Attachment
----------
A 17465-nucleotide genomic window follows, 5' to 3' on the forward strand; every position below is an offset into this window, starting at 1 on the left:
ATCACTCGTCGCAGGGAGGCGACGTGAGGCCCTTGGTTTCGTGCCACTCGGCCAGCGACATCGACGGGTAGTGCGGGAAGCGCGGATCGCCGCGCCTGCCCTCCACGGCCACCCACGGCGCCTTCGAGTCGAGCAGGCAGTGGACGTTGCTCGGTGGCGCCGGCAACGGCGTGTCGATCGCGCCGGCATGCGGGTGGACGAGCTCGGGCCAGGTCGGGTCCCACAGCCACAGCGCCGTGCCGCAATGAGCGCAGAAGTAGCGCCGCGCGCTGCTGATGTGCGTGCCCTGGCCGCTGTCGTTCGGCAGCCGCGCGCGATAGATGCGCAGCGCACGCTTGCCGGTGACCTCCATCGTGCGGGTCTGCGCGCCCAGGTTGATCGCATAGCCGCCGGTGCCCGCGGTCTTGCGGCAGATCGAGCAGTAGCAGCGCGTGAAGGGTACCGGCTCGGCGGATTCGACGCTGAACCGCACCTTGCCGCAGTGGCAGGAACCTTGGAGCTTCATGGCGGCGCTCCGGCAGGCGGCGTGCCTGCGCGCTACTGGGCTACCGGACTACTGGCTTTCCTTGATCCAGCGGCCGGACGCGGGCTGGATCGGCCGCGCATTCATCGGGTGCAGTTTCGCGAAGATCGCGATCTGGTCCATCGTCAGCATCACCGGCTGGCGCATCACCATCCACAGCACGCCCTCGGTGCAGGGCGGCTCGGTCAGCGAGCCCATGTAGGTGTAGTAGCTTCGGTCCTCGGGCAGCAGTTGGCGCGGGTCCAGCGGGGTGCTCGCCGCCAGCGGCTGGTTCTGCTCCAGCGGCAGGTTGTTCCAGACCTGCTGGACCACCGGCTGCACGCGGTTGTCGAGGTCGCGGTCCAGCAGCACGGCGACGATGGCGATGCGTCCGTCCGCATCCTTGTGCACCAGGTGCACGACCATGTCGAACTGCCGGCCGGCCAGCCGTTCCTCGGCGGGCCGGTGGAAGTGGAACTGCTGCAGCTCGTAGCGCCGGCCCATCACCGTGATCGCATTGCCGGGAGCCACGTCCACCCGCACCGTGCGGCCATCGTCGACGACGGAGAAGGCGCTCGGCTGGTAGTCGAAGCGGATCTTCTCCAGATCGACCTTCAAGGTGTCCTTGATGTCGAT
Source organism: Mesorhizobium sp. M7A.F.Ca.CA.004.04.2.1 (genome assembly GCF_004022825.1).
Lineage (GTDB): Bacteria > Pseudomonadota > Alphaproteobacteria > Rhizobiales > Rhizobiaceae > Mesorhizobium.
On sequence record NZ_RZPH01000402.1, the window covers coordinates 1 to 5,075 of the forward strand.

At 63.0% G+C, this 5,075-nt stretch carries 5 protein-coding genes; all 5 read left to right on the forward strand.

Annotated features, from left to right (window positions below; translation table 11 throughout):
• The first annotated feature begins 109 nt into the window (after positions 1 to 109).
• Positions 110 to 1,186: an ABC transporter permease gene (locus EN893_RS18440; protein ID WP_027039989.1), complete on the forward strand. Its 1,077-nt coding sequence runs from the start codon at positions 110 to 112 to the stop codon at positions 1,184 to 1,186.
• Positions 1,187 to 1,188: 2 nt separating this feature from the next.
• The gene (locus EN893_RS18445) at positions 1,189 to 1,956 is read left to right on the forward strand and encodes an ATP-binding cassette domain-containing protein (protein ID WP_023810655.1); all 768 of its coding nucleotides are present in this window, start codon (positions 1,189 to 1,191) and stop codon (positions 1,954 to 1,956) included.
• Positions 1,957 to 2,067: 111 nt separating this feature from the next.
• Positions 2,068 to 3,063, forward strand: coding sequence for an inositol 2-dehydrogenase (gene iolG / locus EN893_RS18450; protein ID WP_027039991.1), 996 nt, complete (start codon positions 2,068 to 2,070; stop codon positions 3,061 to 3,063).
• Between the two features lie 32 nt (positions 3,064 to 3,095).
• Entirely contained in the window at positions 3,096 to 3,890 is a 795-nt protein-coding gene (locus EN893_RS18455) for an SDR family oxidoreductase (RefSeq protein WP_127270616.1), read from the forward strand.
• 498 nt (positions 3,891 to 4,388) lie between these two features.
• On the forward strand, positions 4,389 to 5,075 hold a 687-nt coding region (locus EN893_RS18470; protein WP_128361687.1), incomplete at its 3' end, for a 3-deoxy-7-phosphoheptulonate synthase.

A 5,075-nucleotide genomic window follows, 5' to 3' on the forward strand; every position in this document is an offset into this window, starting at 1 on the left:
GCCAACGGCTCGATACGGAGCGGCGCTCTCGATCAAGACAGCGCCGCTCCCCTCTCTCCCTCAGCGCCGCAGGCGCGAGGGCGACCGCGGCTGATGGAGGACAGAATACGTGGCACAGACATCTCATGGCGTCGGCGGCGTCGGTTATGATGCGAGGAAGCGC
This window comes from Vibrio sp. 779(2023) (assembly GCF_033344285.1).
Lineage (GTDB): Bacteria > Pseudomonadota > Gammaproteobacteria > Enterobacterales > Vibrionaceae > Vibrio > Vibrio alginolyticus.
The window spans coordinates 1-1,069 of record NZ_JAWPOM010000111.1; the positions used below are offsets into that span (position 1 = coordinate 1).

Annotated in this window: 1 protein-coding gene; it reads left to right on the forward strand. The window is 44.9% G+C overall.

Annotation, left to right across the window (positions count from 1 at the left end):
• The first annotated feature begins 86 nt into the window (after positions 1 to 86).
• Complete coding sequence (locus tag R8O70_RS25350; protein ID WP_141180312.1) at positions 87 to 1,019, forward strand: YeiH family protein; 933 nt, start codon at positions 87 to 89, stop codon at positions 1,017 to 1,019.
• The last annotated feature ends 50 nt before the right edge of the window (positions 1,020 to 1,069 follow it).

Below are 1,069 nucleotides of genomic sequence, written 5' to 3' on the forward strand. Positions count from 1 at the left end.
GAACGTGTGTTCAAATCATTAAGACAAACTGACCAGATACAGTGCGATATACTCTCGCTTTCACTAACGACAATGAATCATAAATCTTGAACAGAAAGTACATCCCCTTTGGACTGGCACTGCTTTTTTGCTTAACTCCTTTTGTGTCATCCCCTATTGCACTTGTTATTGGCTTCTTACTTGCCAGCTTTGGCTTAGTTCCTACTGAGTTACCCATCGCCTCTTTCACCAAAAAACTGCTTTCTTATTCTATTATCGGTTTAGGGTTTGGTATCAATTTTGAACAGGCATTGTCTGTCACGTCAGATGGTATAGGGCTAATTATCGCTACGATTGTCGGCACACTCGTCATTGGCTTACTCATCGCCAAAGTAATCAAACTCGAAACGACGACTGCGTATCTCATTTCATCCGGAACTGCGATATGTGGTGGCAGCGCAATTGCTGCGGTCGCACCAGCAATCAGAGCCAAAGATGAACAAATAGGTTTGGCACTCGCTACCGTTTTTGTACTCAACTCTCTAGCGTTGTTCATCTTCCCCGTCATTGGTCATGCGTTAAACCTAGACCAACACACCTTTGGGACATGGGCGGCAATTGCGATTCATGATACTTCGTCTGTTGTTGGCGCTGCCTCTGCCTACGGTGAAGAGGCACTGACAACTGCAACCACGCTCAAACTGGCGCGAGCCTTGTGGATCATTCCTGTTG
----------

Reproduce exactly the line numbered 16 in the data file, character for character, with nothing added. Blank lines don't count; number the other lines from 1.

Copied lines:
• 498 nt (positions 3,891 to 4,388) lie between these two features.